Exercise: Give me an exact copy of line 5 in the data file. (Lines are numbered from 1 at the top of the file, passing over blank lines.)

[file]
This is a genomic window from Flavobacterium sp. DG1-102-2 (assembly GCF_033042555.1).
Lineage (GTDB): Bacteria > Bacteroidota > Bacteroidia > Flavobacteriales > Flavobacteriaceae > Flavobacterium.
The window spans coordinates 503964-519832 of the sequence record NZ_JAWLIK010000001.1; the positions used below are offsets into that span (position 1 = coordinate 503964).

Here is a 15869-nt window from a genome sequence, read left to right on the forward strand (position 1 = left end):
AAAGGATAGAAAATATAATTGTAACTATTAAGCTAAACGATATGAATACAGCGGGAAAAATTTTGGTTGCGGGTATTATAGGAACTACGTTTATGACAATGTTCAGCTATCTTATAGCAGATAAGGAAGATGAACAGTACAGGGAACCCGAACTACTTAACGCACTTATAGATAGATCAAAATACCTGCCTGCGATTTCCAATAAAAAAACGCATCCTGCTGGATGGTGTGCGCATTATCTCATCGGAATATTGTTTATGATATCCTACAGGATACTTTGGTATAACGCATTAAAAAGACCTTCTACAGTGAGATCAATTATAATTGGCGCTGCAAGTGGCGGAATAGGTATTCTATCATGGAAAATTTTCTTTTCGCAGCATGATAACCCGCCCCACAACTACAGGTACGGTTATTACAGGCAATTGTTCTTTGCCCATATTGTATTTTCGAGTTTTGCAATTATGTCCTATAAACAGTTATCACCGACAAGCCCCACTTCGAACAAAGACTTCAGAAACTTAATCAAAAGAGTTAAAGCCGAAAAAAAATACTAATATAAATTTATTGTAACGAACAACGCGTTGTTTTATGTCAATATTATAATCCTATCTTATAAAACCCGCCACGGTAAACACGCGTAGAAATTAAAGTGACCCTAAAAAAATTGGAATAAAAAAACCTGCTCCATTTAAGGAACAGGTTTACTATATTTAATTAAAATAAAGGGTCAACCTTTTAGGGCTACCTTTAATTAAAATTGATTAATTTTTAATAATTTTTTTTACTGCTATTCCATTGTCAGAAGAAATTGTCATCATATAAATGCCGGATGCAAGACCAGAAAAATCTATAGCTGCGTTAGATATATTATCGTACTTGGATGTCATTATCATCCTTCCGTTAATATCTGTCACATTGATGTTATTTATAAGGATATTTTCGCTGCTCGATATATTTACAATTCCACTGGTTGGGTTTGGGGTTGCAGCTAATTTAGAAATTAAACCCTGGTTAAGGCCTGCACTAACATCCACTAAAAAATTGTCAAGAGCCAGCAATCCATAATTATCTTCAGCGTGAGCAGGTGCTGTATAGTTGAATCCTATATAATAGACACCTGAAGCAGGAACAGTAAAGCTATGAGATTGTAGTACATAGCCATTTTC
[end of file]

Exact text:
AAAGGATAGAAAATATAATTGTAACTATTAAGCTAAACGATATGAATACAGCGGGAAAAATTTTGGTTGCGGGTATTATAGGAACTACGTTTATGACAATGTTCAGCTATCTTATAGCAGATAAGGAAGATGAACAGTACAGGGAACCCGAACTACTTAACGCACTTATAGATAGATCAAAATACCTGCCTGCGATTTCCAATAAAAAAACGCATCCTGCTGGATGGTGTGCGCATTATCTCATCGGAATATTGTTTATGATATCCTACAGGATACTTTGGTATAACGCATTAAAAAGACCTTCTACAGTGAGATCAATTATAATTGGCGCTGCAAGTGGCGGAATAGGTATTCTATCATGGAAAATTTTCTTTTCGCAGCATGATAACCCGCCCCACAACTACAGGTACGGTTATTACAGGCAATTGTTCTTTGCCCATATTGTATTTTCGAGTTTTGCAATTATGTCCTATAAACAGTTATCACCGACAAGCCCCACTTCGAACAAAGACTTCAGAAACTTAATCAAAAGAGTTAAAGCCGAAAAAAAATACTAATATAAATTTATTGTAACGAACAACGCGTTGTTTTATGTCAATATTATAATCCTATCTTATAAAACCCGCCACGGTAAACACGCGTAGAAATTAAAGTGACCCTAAAAAAATTGGAATAAAAAAACCTGCTCCATTTAAGGAACAGGTTTACTATATTTAATTAAAATAAAGGGTCAACCTTTTAGGGCTACCTTTAATTAAAATTGATTAATTTTTAATAATTTTTTTTACTGCTATTCCATTGTCAGAAGAAATTGTCATCATATAAATGCCGGATGCAAGACCAGAAAAATCTATAGCTGCGTTAGATATATTATCGTACTTGGATGTCATTATCATCCTTCCGTTAATATCTGTCACATTGATGTTATTTATAAGGATATTTTCGCTGCTCGATATATTTACAATTCCACTGGTTGGGTTTGGGGTTGCAGCTAATTTAGAAATTAAACCCTGGTTAAGGCCTGCACTAACATCCACTAAAAAATTGTCAAGAGCCAGCAATCCATAATTATCTTCAGCGTGAGCAGGTGCTGTATAGTTGAATCCTATATAATAGACACCTGAAGCAGGAACAGTAAAGCTATGAGATTGTAGTACATAGCCATTTTC